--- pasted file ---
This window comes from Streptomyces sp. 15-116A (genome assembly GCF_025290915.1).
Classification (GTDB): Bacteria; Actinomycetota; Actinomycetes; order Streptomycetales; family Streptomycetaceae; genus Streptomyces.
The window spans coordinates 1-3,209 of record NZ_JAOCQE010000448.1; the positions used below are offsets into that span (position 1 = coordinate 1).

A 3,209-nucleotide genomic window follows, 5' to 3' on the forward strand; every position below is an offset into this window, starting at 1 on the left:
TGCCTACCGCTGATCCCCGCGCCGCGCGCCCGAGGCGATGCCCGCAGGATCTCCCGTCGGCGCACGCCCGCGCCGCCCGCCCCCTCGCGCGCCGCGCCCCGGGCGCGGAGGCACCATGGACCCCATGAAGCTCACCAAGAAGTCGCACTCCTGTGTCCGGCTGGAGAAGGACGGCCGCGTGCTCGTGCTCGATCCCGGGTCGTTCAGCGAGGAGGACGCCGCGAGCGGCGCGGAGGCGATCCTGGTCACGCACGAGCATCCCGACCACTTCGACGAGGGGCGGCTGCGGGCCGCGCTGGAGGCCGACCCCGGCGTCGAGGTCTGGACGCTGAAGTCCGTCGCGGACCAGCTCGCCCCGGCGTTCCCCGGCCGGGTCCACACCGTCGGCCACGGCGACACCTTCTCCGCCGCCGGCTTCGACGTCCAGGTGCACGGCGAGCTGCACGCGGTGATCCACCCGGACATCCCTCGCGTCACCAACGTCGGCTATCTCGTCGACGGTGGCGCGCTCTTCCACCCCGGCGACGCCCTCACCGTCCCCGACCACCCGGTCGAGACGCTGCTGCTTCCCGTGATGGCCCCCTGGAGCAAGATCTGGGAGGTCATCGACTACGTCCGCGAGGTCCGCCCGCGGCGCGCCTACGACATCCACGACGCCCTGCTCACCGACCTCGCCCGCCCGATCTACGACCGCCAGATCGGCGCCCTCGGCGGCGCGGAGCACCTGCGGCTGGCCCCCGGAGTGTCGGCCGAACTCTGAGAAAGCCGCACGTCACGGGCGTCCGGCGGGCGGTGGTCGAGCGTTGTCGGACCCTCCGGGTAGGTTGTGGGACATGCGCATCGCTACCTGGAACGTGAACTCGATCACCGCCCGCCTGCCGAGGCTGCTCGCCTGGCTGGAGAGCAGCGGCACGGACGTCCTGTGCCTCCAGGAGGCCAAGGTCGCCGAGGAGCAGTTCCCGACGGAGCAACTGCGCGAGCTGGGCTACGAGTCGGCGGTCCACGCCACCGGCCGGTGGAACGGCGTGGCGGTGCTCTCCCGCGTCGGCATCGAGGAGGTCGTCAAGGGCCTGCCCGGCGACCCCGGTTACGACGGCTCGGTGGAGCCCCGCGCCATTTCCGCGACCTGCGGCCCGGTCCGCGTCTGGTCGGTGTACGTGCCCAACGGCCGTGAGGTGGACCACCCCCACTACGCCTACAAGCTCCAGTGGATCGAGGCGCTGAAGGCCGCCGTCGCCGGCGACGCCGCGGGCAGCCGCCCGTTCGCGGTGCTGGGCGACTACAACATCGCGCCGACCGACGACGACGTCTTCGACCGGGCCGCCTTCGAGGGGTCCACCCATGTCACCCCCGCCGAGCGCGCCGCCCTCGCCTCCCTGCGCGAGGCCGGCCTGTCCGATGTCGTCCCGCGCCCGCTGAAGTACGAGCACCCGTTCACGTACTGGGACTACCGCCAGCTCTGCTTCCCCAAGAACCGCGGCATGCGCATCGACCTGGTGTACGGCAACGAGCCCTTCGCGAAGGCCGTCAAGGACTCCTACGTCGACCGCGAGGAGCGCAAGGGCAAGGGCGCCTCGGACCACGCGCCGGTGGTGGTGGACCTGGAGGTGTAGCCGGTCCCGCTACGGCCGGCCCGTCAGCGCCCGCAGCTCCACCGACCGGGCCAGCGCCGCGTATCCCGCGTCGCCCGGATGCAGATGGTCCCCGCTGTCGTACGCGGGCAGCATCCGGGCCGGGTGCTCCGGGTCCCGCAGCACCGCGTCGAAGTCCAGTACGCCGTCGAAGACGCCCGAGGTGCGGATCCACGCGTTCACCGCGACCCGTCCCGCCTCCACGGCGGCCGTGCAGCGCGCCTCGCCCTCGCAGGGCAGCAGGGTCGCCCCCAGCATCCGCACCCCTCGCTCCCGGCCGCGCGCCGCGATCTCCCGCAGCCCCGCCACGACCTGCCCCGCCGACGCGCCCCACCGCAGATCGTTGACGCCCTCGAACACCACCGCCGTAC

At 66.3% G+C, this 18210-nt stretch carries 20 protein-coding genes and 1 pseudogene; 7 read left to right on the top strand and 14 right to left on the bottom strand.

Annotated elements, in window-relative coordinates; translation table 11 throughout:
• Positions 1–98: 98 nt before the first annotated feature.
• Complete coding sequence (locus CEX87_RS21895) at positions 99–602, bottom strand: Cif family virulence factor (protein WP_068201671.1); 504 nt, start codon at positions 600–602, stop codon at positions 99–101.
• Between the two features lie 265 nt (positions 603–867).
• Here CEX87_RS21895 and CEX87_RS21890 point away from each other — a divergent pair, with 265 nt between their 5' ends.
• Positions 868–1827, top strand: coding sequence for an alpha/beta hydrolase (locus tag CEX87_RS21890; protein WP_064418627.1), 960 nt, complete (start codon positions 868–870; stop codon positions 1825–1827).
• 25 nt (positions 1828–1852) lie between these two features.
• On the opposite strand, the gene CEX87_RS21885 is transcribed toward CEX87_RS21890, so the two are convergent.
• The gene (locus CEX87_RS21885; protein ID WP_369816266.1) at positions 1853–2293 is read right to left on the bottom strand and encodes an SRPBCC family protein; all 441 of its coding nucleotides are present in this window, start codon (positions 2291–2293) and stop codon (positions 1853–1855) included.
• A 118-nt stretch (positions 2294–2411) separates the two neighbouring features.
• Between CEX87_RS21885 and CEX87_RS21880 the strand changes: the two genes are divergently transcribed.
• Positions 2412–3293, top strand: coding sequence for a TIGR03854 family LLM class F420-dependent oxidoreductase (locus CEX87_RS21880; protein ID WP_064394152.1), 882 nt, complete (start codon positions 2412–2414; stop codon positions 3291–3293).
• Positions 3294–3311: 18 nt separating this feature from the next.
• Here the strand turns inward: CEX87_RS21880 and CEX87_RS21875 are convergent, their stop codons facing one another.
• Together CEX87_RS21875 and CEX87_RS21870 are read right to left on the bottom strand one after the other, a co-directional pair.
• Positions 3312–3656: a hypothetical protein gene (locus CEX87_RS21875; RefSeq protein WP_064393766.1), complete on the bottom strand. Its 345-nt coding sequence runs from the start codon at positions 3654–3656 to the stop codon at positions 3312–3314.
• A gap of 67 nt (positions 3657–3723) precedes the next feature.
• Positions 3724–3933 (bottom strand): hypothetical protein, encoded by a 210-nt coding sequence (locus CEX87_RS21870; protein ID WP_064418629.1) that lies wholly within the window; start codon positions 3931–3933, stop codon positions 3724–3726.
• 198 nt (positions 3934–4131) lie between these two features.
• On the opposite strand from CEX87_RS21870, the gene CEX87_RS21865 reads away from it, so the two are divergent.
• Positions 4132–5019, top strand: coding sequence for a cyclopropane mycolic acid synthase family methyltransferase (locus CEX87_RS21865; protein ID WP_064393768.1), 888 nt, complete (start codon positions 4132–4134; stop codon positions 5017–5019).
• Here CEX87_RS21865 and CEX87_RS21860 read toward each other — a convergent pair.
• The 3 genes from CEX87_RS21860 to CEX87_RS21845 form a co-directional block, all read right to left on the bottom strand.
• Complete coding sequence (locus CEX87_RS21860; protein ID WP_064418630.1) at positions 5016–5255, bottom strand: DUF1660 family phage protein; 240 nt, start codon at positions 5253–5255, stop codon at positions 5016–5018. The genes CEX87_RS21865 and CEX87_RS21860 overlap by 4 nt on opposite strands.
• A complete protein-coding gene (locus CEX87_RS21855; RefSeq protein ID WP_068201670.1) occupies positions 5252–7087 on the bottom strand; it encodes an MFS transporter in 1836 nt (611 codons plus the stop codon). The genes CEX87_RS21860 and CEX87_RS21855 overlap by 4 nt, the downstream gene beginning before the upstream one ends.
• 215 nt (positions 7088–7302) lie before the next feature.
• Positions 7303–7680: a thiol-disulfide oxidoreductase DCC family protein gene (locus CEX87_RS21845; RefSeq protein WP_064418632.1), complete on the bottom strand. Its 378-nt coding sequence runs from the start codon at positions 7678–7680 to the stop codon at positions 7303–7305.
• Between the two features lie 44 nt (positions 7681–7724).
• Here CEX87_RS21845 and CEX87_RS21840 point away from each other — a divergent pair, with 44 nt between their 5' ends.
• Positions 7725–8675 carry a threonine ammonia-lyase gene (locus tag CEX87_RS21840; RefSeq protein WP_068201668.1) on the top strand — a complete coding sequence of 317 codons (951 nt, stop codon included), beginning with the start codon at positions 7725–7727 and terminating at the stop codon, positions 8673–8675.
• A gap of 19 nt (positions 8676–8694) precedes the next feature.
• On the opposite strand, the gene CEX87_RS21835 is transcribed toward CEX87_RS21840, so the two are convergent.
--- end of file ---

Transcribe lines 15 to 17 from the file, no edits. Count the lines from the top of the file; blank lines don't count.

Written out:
• The gene (locus CEX87_RS21885; protein ID WP_369816266.1) at positions 1853–2293 is read right to left on the bottom strand and encodes an SRPBCC family protein; all 441 of its coding nucleotides are present in this window, start codon (positions 2291–2293) and stop codon (positions 1853–1855) included.
• A 118-nt stretch (positions 2294–2411) separates the two neighbouring features.
• Between CEX87_RS21885 and CEX87_RS21880 the strand changes: the two genes are divergently transcribed.